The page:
Three Bs at A-level? Too many teenagers are in danger of being written off, say heads

'There is quite a lot of value in obtaining other grades'

Education Editor

Teenagers who gain three B grade passes at A-level are in danger of being written off as failures, headteachers are warning.

University recruitment figures today showed record numbers of students had already signed up for courses this autumn - 401,540 compared with a previous highest figure of 397,670 recorded two years ago when scores of students were trying to avoid the introduction of fees of up to £9,000 a year in 2012.

Many universities told The Independent that their numbers had been swelled by being able to expand their intake by recruiting teenagers with at least one A grade and two B's under a new government policy.

One university, Exeter, said it was recruiting 600 extra students this year as a result of a 34 per cent rise in applications.  More than half the applicants had three A grade passes or better.

Professor Janice Kay, deputy vice-chancellor, said: "This has been our best year yet for applications and we look forward to welcoming a record intake of 4,600 students in September."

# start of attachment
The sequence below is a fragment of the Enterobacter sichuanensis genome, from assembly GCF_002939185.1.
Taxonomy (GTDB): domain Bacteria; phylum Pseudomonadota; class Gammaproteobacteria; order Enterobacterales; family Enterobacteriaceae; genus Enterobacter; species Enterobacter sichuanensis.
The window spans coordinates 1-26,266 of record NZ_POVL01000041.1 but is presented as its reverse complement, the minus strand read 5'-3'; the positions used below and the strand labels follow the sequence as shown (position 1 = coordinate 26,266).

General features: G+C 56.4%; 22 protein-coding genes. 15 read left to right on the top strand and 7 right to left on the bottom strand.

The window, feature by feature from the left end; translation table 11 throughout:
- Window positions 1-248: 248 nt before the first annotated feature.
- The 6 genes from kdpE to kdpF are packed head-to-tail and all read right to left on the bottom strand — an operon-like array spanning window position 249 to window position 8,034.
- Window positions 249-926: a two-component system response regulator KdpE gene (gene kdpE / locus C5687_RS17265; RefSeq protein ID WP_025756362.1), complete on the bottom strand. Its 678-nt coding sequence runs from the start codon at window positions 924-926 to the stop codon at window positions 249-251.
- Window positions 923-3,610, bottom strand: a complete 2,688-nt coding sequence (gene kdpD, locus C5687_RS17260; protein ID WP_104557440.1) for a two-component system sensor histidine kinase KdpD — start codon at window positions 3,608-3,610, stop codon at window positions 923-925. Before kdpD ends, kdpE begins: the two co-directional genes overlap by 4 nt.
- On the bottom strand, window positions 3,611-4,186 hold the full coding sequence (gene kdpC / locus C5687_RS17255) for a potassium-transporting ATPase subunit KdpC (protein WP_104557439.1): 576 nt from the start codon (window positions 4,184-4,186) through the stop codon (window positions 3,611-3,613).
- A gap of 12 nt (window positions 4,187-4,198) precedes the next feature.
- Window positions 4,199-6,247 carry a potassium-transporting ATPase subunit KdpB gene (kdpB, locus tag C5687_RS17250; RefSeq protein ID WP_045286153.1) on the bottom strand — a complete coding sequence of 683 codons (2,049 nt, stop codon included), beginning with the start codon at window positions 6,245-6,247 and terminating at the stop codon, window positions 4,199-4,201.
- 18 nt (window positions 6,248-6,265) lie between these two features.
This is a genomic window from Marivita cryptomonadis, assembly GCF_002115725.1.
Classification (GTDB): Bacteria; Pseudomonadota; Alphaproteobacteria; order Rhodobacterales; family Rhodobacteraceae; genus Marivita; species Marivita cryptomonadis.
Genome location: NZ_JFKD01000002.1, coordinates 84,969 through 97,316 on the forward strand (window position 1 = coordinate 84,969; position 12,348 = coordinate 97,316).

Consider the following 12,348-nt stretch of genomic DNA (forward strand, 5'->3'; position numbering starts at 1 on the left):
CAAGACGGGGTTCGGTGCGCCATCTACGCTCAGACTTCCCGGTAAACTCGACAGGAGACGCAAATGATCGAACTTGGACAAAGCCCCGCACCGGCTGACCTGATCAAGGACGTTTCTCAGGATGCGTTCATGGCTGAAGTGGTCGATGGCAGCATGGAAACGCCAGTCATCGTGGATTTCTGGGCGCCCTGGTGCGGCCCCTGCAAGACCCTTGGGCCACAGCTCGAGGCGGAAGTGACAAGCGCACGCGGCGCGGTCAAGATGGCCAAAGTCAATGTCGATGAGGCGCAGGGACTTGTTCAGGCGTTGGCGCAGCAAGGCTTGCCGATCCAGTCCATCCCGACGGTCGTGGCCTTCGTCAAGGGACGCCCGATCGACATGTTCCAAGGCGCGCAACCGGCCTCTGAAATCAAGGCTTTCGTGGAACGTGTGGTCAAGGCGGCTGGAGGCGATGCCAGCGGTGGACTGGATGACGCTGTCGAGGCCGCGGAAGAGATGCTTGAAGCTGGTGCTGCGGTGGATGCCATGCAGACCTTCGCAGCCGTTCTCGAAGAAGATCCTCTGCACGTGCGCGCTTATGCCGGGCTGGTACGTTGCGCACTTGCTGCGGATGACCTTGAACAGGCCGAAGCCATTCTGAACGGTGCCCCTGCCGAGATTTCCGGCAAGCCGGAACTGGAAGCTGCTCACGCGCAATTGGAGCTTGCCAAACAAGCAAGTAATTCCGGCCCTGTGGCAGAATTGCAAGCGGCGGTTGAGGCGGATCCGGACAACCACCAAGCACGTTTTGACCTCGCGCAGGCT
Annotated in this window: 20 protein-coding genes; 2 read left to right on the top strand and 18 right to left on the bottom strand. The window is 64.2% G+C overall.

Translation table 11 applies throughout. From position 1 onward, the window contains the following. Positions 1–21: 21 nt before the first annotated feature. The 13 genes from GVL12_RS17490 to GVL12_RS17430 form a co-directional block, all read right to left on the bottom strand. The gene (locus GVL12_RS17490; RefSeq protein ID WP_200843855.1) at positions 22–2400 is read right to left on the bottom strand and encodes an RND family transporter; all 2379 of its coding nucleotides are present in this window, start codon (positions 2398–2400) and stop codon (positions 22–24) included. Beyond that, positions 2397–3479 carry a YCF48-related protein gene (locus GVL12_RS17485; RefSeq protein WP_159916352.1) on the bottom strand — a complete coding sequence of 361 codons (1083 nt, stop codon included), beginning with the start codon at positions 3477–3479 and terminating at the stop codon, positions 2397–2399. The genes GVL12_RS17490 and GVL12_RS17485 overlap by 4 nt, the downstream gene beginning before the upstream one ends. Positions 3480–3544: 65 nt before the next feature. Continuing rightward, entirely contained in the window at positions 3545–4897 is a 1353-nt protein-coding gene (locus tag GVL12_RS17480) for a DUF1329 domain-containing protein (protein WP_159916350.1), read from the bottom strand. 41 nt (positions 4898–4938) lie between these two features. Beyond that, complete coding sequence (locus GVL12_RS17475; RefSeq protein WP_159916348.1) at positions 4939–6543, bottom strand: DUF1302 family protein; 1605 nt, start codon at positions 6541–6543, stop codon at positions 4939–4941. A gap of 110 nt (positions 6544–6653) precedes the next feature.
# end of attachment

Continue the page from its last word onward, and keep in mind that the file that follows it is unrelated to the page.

Brian Lightman, general secretary of the Association of School and College Leaders, said: "I'm worried about seeing people with B grades being labelled as failures.

"There is quite a lot of value in obtaining other grades and I think that is really important to note."

Andrew Hall, chief executive of the AQA exam board, added that he felt the B grade at A-level was assuming far greater importance as a result of the Government's reforms.

However, Universities Minister David Willetts, said that the decision to allow universities to recruit unlimited numbers of students with ABB grade passes need not restrict the chances of those with a lower qualification.

"The ABB's only account for 120,000 places - that's roughly a third of the intake," he told The Independent. "There are still two-thirds of places left for the rest."

The latest figures from UCAS, the universities and colleges admission service, revealed that the number of students still seeking places through the clearing system was at its lowest level for four years - with 153,070 eligible to obtain places through clearing.  A further 75,710 are still awaiting confirmation of a place.

Mr Willetts said he thought that there might be fewer candidates obtaining places through clearing this year - as a result of so many students confirming places early.

At least six universities in the Russell Group - which represents 24 of the country's most research intensive higher education institutions - are not in the clearing system, having already filled up their places. They are Oxford, Cambridge, UCL, Imperial College, Bristol and the London School of Economics.